AQIS’s threat to New Jersey is low, as the group lacks the capability to direct attacks against the United States and continues to focus operations on regional issues and joining forces with the Taliban in Afghanistan.
Terrorist organizations in North Africa—namely al-Shabaab, al-Qa’ida in the Islamic Maghreb (AQIM), and Boko Haram—continue to kidnap Westerners for political leverage and fundraising, potentially
impacting business operations for New Jersey-based companies with locations in the region. At this time, NJOHSP has no specific or credible information that these groups are explicitly targeting New Jersey companies or their employees.
AQIS continues to focus on carrying out small-scale attacks in Bangladesh due to limited external operations capabilities. Although AQIS-directed operations in New Jersey are unlikely, the group has threatened New Jersey-based facilities and persons online.
Al-Qa’ida in the Indian Subcontinent (AQIS) and the Islamic State of Iraq and Syria (ISIS) are growing capabilities in Bangladesh by leveraging local terrorist groups. While AQIS seeks to protect Muslims from perceived injustices, ISIS views Bangladesh as a staging area for operations in the region and beyond.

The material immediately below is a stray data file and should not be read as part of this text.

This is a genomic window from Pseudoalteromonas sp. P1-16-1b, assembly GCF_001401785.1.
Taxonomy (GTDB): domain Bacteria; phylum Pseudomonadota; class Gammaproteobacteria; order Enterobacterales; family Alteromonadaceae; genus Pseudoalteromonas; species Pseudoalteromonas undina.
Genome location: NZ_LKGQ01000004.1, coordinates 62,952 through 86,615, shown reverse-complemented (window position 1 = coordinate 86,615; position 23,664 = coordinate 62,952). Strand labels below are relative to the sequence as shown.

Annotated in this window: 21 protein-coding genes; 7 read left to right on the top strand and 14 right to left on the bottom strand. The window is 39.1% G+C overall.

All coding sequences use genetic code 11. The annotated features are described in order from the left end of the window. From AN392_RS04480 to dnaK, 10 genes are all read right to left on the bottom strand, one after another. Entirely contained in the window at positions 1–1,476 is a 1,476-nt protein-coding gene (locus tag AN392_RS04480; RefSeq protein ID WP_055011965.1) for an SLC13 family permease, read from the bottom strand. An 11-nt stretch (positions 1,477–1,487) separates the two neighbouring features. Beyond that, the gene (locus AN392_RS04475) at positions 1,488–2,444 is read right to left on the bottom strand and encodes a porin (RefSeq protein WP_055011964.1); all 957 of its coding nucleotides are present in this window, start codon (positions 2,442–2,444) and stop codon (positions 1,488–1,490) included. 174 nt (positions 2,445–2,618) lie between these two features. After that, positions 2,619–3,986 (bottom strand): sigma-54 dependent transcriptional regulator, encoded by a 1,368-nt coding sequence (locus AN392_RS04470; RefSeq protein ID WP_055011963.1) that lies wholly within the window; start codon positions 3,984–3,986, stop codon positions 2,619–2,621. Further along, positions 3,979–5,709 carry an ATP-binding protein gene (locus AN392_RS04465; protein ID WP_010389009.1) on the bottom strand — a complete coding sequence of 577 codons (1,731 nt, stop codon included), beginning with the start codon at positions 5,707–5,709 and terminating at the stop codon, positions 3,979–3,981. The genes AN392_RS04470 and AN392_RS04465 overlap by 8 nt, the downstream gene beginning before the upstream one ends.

Leadership losses and a failed plot against a US Navy tanker in Pakistan since last year have forced al-Qa’ida in the Indian Subcontinent (AQIS) to shift its attack strategy from large-scale to small-scale operations, such as assassinations. In October 2014, shortly after the group was formed, AQIS’s English language magazine Resurgence encouraged attacks on US oil companies, terminals, and pipelines, as well as on US Navy bases protecting Western oil interests.
Recent al-Qa’ida propaganda exposes the group’s view that the US maritime sector is an appealing target. Since last fall, al-Qa’ida in the Indian Subcontinent (AQIS) and al-Qa’ida in the Arabian Peninsula (AQAP) have highlighted in their English-language media limited port and cargo security throughout the United States—stressing to followers the negative economic consequences to the US of an attack on this sector.